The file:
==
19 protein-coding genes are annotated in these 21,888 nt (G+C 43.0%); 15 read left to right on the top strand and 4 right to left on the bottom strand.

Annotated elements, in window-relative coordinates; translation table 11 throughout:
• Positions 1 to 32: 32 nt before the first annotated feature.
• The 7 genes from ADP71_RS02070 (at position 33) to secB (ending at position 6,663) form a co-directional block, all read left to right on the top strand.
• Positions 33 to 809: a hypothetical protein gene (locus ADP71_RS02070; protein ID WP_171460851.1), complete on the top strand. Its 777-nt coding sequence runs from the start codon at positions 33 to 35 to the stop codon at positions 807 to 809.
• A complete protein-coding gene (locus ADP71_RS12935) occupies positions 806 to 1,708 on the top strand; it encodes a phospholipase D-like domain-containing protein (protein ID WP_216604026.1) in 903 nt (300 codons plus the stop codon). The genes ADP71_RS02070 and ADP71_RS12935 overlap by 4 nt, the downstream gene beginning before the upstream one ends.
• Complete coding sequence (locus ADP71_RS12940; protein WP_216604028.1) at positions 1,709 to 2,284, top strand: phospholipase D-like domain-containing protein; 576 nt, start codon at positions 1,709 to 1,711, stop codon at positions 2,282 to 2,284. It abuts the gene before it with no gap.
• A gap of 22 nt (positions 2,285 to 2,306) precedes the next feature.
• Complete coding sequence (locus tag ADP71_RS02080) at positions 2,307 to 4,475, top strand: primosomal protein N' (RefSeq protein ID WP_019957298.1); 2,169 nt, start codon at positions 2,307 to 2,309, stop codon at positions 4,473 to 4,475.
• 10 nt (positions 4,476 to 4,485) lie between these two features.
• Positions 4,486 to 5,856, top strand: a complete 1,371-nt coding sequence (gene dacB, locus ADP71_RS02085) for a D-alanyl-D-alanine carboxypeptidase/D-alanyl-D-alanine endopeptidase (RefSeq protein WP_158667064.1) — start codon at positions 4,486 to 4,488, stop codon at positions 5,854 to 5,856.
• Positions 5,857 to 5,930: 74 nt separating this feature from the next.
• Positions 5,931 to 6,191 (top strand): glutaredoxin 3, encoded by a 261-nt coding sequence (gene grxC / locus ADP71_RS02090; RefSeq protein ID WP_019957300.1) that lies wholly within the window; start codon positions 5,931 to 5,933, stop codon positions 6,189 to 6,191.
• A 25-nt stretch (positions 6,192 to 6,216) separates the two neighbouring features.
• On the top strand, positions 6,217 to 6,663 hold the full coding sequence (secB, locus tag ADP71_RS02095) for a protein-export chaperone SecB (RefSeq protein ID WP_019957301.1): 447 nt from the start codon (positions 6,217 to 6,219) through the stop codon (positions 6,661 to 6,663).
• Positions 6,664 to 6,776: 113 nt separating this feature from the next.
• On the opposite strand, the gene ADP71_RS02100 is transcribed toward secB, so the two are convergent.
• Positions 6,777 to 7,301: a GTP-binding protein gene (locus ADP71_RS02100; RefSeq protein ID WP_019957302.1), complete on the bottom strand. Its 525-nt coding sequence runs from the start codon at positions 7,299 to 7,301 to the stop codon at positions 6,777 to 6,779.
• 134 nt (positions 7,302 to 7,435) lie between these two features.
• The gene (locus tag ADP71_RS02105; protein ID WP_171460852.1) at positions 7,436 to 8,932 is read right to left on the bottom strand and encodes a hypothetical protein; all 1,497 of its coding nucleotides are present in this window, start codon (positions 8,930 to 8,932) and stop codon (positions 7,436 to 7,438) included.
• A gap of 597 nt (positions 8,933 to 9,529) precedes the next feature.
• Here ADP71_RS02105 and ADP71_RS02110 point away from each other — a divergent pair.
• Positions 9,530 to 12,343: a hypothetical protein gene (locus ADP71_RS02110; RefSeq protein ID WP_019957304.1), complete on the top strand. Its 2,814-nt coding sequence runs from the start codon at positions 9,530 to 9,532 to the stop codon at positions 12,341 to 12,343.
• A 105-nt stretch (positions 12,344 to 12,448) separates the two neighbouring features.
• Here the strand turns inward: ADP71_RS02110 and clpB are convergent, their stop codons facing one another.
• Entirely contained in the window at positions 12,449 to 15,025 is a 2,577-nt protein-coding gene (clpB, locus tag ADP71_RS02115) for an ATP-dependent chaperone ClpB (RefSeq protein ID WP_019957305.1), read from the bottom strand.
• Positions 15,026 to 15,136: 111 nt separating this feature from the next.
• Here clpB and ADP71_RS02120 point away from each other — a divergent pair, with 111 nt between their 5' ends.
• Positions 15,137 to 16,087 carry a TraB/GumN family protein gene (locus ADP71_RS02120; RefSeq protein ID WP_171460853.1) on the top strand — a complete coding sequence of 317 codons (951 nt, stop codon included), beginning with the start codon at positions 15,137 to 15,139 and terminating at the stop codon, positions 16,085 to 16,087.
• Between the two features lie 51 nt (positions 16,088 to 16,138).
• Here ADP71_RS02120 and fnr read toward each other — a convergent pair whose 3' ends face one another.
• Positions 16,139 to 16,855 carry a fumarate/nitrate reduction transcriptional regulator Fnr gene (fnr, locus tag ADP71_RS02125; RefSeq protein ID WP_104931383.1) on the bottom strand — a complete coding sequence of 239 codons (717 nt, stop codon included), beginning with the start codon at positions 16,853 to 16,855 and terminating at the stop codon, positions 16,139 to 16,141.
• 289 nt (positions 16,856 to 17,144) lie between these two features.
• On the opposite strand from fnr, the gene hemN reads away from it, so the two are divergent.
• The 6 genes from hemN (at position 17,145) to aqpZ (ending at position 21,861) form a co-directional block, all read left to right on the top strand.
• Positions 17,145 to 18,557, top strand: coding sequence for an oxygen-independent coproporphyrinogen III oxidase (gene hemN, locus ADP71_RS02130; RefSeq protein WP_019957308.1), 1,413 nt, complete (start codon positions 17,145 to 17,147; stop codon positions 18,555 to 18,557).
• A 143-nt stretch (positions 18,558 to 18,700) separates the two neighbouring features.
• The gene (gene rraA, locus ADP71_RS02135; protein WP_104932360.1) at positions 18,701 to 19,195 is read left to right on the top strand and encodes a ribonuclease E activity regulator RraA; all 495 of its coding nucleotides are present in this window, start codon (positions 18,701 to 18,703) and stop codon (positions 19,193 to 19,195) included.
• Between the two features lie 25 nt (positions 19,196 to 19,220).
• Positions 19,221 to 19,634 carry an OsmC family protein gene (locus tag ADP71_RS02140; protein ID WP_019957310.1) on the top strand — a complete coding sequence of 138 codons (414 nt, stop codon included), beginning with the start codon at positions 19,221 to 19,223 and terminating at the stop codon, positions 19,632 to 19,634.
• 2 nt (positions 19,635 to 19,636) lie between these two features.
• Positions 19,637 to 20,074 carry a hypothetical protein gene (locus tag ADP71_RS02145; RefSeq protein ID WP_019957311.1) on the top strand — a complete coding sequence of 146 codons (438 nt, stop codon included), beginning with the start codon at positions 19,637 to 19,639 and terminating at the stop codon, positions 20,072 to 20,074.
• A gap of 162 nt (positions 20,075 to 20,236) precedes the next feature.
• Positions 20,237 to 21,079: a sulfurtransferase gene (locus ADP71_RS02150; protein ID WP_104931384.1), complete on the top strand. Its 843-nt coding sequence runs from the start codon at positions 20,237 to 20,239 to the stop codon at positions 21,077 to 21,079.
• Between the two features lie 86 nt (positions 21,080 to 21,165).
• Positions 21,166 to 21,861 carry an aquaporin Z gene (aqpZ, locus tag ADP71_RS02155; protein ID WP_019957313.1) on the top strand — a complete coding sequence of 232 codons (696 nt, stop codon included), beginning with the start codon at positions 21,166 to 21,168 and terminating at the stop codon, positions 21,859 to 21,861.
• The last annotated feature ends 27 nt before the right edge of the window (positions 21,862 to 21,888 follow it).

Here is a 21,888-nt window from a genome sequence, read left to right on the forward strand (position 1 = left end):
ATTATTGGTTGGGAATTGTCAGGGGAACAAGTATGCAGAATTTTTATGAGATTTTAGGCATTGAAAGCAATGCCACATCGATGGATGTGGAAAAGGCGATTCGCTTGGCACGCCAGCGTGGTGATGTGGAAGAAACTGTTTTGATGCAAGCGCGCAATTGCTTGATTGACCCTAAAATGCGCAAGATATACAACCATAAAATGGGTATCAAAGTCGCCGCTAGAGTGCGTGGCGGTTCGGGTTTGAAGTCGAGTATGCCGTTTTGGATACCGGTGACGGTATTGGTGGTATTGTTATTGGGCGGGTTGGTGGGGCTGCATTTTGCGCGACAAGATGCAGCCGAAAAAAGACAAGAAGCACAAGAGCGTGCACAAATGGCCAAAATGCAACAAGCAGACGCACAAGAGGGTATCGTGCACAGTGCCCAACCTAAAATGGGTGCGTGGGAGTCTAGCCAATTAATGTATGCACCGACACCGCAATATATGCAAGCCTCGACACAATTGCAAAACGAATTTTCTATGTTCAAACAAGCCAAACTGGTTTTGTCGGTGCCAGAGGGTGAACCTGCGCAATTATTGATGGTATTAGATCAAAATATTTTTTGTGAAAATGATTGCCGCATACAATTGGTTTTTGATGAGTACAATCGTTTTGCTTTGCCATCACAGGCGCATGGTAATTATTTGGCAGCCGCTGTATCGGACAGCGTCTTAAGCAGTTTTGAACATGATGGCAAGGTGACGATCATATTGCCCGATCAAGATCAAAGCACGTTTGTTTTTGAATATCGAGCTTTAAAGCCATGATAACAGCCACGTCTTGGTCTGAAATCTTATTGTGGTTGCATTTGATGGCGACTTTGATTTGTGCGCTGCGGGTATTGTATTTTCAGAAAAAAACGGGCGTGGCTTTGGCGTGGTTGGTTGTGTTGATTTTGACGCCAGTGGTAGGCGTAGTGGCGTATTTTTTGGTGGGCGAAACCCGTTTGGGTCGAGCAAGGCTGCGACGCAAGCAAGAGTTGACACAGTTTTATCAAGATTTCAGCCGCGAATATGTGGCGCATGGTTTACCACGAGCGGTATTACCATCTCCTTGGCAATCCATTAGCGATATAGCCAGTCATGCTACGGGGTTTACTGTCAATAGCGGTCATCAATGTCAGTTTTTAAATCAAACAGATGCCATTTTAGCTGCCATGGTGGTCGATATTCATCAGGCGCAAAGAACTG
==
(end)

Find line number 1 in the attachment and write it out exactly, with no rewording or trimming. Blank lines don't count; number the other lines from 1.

19 protein-coding genes are annotated in these 21,888 nt (G+C 43.0%); 15 read left to right on the top strand and 4 right to left on the bottom strand.